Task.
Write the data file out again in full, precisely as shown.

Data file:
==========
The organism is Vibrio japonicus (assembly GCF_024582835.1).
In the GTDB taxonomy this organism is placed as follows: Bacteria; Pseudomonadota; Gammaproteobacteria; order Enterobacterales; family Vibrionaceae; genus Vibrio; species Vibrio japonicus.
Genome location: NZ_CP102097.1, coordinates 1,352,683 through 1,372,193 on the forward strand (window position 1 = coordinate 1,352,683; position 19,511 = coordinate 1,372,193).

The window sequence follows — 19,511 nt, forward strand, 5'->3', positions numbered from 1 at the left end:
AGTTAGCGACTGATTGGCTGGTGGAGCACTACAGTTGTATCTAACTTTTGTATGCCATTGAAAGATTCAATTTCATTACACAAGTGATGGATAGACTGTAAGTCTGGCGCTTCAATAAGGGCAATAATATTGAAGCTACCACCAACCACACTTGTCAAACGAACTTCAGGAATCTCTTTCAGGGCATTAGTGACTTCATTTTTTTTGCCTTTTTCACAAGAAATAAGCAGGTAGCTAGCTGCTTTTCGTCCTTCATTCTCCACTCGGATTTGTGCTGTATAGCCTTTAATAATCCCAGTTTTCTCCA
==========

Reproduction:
The organism is Vibrio japonicus (assembly GCF_024582835.1).
In the GTDB taxonomy this organism is placed as follows: Bacteria; Pseudomonadota; Gammaproteobacteria; order Enterobacterales; family Vibrionaceae; genus Vibrio; species Vibrio japonicus.
Genome location: NZ_CP102097.1, coordinates 1,352,683 through 1,372,193 on the forward strand (window position 1 = coordinate 1,352,683; position 19,511 = coordinate 1,372,193).

The window sequence follows — 19,511 nt, forward strand, 5'->3', positions numbered from 1 at the left end:
AGTTAGCGACTGATTGGCTGGTGGAGCACTACAGTTGTATCTAACTTTTGTATGCCATTGAAAGATTCAATTTCATTACACAAGTGATGGATAGACTGTAAGTCTGGCGCTTCAATAAGGGCAATAATATTGAAGCTACCACCAACCACACTTGTCAAACGAACTTCAGGAATCTCTTTCAGGGCATTAGTGACTTCATTTTTTTTGCCTTTTTCACAAGAAATAAGCAGGTAGCTAGCTGCTTTTCGTCCTTCATTCTCCACTCGGATTTGTGCTGTATAGCCTTTAATAATCCCAGTTTTCTCCA